AB works with some of the biggest names on the Canadian scene across a variety of genres, including the Toronto Symphony Orchestra, the Montreal Jazz Festival, and the new WayHome Music & Arts festival. They’re drawn in by Delmar’s considerable experience in the industry, including time at a couple of record labels, a stint as a tour manager, and years spent producing zines out of her bedroom. It helps that Delmar personally handles sales and business development. “Having them see the CEO of the company approach them and building a genuine connection lays the groundwork for a sale to be locked in and a longstanding business relationship to be formed,” she explains.

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Zan Romeder & Amrita Ahuja

Vital Body Weight Loss and Wellness Centre | Burnaby, B.C.
Provides weight-loss coaching
Even in the digital age, some services simply can’t be offered online. “Clients must come to the centre for a weekly check in as the 1:1 coaching and education is a key part of losing weight successfully and keeping it off,” explains Romeder. That close focus on results extends to the company itself—the Centre recently completed a thorough review of its programs, products and partnerships called Project Simplify. “We really became super focused after diluting what we were doing a number of times,” Romeder explains.

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Ashley Ramsay

Yeti Farm Creative | Kelowna, B.C.
Operates an animation studio
While Yeti Farm now works with major clients like Electronic Arts and Atomic Cartoons, Ramsay seeks to maintain its small company culture. “I think that helps us never lose sight of the little things, like responding to an applicant straight up and jumping in on team challenges to help solve them,” she says.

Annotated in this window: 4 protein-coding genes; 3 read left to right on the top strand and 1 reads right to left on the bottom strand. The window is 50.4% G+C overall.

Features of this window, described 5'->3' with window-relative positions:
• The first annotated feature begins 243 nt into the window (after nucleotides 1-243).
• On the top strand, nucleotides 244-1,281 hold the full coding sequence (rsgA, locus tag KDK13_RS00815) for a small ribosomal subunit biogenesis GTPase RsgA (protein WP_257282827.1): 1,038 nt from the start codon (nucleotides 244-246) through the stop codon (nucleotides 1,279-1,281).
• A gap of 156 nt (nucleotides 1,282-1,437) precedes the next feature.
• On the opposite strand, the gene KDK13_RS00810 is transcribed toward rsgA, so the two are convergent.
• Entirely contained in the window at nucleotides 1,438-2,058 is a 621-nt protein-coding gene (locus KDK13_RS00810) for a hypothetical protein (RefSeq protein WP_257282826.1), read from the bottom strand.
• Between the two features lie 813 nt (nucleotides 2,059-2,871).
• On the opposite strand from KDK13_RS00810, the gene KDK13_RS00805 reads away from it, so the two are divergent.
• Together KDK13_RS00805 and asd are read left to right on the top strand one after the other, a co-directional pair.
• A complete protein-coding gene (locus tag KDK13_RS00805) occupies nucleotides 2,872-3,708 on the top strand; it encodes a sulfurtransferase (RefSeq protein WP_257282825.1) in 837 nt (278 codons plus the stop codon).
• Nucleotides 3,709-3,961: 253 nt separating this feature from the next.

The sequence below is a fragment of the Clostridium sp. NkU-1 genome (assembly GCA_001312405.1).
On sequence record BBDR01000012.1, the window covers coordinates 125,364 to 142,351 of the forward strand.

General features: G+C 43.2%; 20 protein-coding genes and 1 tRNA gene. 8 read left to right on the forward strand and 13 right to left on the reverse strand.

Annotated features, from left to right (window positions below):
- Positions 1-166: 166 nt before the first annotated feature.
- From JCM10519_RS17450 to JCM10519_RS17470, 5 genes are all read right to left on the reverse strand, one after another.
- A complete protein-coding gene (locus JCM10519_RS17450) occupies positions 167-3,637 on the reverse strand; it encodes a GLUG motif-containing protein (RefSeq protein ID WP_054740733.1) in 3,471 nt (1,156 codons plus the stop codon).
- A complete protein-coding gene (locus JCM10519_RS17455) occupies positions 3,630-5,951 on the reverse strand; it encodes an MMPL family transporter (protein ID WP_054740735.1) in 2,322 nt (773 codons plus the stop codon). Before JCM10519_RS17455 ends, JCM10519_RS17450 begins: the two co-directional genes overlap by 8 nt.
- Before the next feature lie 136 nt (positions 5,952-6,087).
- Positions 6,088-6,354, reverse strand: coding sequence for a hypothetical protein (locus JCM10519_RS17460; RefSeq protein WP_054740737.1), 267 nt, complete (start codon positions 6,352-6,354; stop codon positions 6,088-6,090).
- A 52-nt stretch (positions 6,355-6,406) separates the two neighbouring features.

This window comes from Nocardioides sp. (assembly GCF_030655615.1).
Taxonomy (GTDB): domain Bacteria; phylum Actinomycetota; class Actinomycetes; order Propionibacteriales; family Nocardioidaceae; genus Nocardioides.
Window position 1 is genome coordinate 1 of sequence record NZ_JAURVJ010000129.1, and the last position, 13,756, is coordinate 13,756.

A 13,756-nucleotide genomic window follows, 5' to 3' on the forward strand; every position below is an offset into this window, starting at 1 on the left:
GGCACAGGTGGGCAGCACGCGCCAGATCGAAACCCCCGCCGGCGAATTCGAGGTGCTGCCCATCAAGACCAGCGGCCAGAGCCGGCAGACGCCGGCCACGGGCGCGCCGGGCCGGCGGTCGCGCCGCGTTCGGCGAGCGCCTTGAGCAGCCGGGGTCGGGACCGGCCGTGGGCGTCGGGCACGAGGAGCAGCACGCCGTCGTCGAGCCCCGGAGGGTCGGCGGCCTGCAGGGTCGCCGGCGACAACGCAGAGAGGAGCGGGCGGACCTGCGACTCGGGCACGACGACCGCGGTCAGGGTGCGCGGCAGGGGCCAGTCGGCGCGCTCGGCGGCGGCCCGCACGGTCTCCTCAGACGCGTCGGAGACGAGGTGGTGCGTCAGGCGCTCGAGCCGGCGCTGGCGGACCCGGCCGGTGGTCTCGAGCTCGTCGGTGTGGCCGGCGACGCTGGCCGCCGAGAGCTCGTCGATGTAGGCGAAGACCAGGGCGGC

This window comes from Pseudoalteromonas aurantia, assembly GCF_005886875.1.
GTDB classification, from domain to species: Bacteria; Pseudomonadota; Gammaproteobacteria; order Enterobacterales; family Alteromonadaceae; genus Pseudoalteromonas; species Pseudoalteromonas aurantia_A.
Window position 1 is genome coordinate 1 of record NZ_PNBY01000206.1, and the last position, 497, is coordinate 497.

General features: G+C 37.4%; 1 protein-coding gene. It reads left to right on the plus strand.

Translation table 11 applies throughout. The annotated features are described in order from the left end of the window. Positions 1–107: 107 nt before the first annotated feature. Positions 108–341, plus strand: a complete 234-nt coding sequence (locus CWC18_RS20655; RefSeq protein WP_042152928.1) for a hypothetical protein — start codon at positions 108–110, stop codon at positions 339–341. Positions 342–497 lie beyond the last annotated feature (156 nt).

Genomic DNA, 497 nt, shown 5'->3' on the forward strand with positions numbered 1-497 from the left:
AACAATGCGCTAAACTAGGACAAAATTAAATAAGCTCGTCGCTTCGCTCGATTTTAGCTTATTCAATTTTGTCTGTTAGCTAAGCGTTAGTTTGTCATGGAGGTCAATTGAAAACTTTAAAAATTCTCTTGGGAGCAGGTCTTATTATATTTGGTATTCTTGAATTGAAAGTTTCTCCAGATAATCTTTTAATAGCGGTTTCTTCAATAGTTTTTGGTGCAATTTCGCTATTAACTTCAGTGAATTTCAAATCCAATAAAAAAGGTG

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Tracy Rossetti

MyBabbo | Toronto
Produces photo tributes for funeral homes
Using a remote workforce doesn’t stop MyBabbo from offering a 24-hour turnaround for it’s products. “We hire moms who desire to have a family first work life,” Rossetti explains. “They make their own hours and work from home.”

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Roxanne Pettipas

Class Art Productions | Toronto
Designs high-end pet accessories
Like many entrepreneurs, Pettipas built a business around solving a pain point she that she had personally experienced. Traditional collar-and-leash arrangements didn’t work for Pettipas’ miniature dachshund, Buddy, so she designed her own. She jokes that her small dog has also taught her an important lesson about entrepreneurship. “The most valuable thing I’ve learned about doing business is to act bigger than you are, without biting off more than you can chew (like a Dachshund),” she says.

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Sharon Vinderine

PTPA Media | Concord, Ont.
Provides an award program for consumer products
Too many awards simply declare everyone who applies an automatic winner, according to Vinderine. The Parent Tested Parent Approved Awards “puts products in the hands of real families for evaluation,” says Vinderine. The results of those evaluations are then passed on to product manufacturers, providing a tangible benefit beyond another logo to put on their packaging.